He has been one of Scotland’s best-known and most troubled artists in modern times.
Now Peter Howson has told how the coronavirus pandemic has provided him with inspiration to create a major new body of work during the lockdown restrictions.
But Howson, whose work is based on themes of global unrest, religion and mythology, also believes he depicted an ominous warning about the pandemic in a vast apocalyptic painting called Prophecy, which took him two years to complete and was unveiled just over a year ago.
The 62-year-old former war artist, who has had well-documented battles with depression drug and alcohol addiction, said he was enjoying the changes that lockdown had brought and was feeling “inspired” and “blessed” to be able to work every day.
Howson told how he has been getting up every day during lockdown at 4am and working through till 10pm, a routine which is keeping him “sane, stable and even happy”.
Brought up in Ayrshire, Howson is represented in public collections around the world, including the Metropolitan Museum of Art in New York, the Oslo Museum of Modern Art, the Tate and V&A in London and the Scottish National Gallery of Modern Art in Edinburgh.
The Glasgow-based artist, whose work has been bought by Madonna, Mick Jagger and Jack Nicholson, has created more than 20 new pieces responding to how much change the UK has undergone in the past two months.
A graduate of Glasgow School of Art, he came to prominence after being commissioned by the Imperial War Museum to be Britain’s official war artist to document the conflict in Bosnia and Herzegovina in 1993. He later said the profound impact of his experiences had caused him many years of illness and led to the break-up of his marriage. A TV documentary charted how one of his biggest commissions, to coincide with a visit of the Pope to Scotland, impacted on his mental health.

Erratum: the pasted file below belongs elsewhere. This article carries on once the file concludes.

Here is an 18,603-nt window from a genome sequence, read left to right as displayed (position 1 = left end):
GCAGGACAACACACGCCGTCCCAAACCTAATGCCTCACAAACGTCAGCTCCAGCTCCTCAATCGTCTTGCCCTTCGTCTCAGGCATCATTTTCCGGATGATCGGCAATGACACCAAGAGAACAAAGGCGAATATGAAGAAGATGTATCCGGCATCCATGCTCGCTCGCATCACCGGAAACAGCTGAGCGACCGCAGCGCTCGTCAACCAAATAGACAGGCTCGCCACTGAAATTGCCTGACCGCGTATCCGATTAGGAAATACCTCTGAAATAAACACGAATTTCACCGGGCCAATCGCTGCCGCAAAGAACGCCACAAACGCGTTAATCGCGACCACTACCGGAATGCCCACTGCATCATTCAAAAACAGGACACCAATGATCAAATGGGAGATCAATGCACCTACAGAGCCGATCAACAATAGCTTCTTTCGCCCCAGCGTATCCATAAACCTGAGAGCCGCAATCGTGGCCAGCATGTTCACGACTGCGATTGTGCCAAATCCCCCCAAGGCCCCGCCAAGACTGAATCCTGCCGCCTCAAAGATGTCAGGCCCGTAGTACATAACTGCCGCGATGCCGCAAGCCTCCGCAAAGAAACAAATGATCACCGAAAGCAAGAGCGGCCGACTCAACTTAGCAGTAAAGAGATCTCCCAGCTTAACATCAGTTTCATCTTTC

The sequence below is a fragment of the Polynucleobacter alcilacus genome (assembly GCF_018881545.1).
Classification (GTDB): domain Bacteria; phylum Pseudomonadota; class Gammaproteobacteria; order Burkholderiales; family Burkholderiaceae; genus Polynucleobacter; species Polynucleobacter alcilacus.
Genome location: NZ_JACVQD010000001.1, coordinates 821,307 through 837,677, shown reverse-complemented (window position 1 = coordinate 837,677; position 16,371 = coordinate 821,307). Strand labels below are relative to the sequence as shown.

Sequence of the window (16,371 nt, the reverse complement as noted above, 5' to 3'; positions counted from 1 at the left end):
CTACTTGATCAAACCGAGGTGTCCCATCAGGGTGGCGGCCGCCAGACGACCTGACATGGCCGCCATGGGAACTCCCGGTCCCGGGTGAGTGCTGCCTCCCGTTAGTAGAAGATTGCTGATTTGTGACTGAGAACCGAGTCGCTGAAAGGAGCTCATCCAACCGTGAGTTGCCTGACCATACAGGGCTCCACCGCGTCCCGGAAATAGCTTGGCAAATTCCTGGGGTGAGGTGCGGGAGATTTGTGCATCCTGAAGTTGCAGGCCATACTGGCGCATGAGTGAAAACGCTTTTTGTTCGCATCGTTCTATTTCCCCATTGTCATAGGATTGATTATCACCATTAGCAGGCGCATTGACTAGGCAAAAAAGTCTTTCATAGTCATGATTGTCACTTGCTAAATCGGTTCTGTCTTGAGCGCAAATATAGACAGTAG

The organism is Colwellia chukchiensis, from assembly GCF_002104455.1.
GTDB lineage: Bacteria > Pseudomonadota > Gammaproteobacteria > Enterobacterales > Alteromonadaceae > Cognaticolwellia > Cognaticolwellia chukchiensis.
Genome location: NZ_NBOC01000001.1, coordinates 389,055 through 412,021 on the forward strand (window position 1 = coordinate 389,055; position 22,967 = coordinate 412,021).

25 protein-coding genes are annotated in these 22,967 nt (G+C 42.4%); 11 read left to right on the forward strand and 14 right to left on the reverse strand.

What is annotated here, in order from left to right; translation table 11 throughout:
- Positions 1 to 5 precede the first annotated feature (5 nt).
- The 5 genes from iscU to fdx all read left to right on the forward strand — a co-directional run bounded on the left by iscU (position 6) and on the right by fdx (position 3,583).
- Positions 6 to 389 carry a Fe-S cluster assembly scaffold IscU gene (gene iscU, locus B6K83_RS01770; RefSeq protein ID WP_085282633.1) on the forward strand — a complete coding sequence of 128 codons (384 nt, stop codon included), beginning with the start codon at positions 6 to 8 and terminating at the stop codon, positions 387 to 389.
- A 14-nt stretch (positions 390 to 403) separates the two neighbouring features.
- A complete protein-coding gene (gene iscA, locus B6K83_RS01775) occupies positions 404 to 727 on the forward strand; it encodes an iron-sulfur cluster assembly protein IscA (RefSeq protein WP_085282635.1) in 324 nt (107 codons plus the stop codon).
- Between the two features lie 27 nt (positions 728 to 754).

Howson’s new work is the first he has revealed since he unveiled a new painting last year which he created to commemorate the 25th anniversary of the Srebrenica Massacre.
Howson said: “At first I found the lockdown hard because of the change of routine, but I settled down and enjoy the change. I will create work as long as I can in any situation. I have been working pretty hard in recent months. I work long hours because it keeps me sane and stable, even happy. My art is the only thing I do well.
“I have a strict routine, getting up at 4am to draw, and also to write out quizzes and things for my daughter Lucie, who is currently with her mother and brother in the Borders, and I usually work till about 10pm.
“I feel inspired every now and then and I feel blessed to have such a great job.
“When the virus took hold I knew it would affect my work – everything I see or hear about inspires me to produce images. That’s just the way I am. I have to be on the outside looking in. That way I can see things clearly.
“I think in my painting Prophecy I saw disaster ahead – a world gone mad, riots, wars, disease and a police station not unlike Orwell’s vision in 1984.
“We are decadent in the West and have lost the ability to really change. We are losing our religion and idolising our humanity – which is always a mistake.
“I do not pay that much attention to what the government is saying or doing, I try to see behind their propaganda.
“There are many artists struggling at the moment, just like 83 per cent of the population, but some people, the outsiders and the poor, will struggle even more.”